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Central Kowloon Route: Linking east with west

Central Kowloon Route: Linking east with west

Content provided by the Highways Department with the coordination of the HKIE Civil Division


Central Kowloon Route (CKR) holds the key to relieve congestion on existing east-west corridors in Central Kowloon by providing a high capacity segregated trunk road to connect East and West Kowloon. The dual three-lane carriageway with a total length of 4.7 km links the West Kowloon Cultural District (WKCD) and Kai Tak Development Area to support the development of the world-class integrated arts and cultural destination at WKCD and the evolvement of Kowloon East into a vibrant premier business district.


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Figure 1: The alignment of Central Kowloon Route


Enhancing connectivity and environment

The CKR is an alternative express route bypassing the congested Central Kowloon area. It is expected to shorten the journey time between Yau Ma Tei and Kowloon Bay during peak hour from 30 minutes to about 5 minutes upon its anticipated commissioning in 2025.


On the western side, the Yau Ma Tei Interchange of the CKR will provide comprehensive slip roads connecting to the West Kowloon Development, Western Harbour Crossing and Hong Kong Island in the south, to Kwai Tsing Container Terminal and Hong Kong International Airport in the west, as well as to the northwest New Territories in the north, that largely enhance linkages between districts across the territory.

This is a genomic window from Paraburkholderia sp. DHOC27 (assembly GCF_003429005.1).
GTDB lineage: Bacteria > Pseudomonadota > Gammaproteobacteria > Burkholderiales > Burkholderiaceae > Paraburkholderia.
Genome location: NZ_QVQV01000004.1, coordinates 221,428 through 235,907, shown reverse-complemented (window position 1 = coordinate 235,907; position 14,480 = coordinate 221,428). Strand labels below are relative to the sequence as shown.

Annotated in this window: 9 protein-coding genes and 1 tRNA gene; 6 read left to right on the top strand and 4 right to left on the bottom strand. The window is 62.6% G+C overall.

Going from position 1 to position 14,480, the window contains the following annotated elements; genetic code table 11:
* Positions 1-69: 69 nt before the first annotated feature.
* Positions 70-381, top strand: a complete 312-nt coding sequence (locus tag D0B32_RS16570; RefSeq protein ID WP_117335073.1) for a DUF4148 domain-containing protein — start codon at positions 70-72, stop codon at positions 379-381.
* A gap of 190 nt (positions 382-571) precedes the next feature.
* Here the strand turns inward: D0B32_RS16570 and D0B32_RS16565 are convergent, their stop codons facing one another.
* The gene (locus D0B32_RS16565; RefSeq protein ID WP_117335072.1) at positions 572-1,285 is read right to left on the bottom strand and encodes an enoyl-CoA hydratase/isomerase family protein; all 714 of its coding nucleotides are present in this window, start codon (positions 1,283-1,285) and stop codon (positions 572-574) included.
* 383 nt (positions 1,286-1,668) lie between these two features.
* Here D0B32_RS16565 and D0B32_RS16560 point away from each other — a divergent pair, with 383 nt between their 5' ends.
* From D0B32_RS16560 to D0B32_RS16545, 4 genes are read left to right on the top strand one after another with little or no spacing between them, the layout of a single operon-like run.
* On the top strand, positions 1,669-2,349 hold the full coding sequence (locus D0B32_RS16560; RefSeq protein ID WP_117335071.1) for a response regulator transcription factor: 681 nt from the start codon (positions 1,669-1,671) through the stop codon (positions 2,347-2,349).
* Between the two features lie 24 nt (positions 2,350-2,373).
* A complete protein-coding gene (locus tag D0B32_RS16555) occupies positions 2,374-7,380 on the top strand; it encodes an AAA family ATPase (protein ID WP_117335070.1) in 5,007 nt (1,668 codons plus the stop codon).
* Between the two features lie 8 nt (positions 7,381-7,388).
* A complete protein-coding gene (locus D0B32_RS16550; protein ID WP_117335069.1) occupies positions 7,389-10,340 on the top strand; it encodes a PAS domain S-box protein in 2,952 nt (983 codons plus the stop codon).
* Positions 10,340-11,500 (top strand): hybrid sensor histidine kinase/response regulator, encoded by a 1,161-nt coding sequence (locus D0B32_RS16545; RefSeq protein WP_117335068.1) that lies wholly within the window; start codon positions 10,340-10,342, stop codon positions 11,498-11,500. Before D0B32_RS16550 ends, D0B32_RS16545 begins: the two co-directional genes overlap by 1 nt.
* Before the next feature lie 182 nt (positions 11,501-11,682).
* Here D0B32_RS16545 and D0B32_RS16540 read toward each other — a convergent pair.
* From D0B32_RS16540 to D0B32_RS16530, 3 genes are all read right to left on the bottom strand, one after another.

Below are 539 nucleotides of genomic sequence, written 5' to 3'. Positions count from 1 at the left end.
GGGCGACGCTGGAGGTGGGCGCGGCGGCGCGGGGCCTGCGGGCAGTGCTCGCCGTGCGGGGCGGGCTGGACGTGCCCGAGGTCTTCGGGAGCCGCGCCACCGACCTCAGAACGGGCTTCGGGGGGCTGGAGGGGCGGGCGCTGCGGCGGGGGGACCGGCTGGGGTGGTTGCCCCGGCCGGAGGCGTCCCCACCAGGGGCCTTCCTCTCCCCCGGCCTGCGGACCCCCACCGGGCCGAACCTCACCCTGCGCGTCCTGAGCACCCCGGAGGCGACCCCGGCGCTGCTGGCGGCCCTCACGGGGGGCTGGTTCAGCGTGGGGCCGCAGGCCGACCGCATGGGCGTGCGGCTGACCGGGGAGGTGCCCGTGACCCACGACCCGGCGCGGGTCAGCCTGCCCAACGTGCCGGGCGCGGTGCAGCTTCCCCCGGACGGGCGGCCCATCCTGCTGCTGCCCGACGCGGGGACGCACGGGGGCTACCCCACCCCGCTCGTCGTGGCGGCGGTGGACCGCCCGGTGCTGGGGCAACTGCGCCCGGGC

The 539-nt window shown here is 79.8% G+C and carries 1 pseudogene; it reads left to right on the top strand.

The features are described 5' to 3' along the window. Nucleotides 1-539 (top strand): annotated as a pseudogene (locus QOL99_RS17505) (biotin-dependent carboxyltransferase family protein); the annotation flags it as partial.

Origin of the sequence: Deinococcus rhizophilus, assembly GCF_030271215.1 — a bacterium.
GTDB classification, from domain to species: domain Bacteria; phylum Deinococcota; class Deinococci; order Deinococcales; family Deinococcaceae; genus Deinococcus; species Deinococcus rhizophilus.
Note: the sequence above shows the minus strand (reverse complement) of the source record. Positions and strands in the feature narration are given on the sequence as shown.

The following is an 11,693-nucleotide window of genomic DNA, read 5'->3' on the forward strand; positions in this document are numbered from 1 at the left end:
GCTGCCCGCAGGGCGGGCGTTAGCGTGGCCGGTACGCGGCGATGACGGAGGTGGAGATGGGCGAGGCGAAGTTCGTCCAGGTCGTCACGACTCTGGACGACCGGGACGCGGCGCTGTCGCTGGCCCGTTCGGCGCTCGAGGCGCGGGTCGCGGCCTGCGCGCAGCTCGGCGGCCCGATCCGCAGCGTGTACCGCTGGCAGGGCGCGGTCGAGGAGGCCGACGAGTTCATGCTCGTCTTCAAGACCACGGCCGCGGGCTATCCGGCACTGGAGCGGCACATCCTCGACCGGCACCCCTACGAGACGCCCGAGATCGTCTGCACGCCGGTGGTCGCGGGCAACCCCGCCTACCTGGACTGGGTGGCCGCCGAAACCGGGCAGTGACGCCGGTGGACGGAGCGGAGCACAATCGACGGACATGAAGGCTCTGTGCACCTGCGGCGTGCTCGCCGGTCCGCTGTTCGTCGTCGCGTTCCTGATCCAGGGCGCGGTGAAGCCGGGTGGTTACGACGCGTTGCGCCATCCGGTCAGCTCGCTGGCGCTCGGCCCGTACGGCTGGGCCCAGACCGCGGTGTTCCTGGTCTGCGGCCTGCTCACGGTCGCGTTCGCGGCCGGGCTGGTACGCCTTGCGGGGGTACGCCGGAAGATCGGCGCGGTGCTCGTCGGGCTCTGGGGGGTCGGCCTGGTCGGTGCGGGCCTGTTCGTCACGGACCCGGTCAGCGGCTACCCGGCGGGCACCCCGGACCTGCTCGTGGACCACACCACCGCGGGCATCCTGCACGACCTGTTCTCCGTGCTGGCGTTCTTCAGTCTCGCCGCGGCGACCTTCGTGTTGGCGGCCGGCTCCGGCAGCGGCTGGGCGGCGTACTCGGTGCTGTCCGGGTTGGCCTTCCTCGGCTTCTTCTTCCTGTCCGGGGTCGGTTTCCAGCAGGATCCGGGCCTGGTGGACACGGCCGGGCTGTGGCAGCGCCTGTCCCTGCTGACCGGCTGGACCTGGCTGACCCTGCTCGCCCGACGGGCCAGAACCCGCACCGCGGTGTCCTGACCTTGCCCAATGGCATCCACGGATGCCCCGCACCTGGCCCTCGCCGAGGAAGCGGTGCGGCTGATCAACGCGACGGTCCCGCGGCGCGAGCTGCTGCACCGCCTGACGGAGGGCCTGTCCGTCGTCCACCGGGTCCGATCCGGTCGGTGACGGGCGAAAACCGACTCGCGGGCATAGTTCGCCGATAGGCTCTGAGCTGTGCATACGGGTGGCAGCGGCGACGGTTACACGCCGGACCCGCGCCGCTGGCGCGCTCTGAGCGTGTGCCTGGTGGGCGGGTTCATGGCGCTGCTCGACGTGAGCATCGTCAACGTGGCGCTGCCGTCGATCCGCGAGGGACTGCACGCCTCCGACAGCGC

In a broader regional perspective, the CKR will further connect with Trunk Road T2, which is currently under construction, forming part of the Hong Kong’s strategic road Route 6, providing an important road link from West Kowloon to Tseung Kwan O (TKO) New Town with intermediate interchanges at Kai Tak and Lam Tin. It will bring the Kowloon East and TKO New Town closer to the western portion of Hong Kong and other Greater Bay Area cities through the Hong Kong-Zhuhai-Macao Bridge and thus will help drive the economic development of South East Kowloon and South East New Territories through improved connectivity.


This underground artery through the heart of Kowloon will divert the traffic away from the existing at-grade district distributors and local distributors in Central Kowloon road network. With the reduced traffic, the noise and air pollutant levels will decrease with an improvement to the environment of nearby neighbourhoods such as Yau Ma Tei, Ho Man Tin, Wong Tai Sin and Kowloon City.


Sustainable road design – Routing selection strategy

In the alignment design, the Highways Department of the HKSAR Government adopted a 3-level approach to achieve sustainability. The three levels are:


  • Level 1: Minimising social and cultural impact
  • Level 2: If demolition is unavoidable, temporary/permanent relocation will be provided
  • Level 3: Besides avoiding impact, improving the environment


Since the planning of CKR in the 1990s, over 40 alignment options, including tunnel and flyover options, were considered for the CKR. Eventually the tunnel option was chosen. The CKR will be mainly built in rock stratum deep underground, thus avoiding resumption and demolition of private properties and the associated rehousing issues, minimising traffic disruption, and avoiding construction in proximity to sensitive receivers.


At the eastern end of the CKR in the Kai Tak Development Area, the optimised routing between Ma Tau Kok and the Kai Tak Development will run through a 370 m long underwater tunnel, which will be constructed in the seabed of Kowloon Bay using temporary reclamation and cut-and-cover method. The curved tunnel is adopted to achieve the shortest connecting route with minimised impact to the existing structures and future development as well as the waters of Kowloon Bay.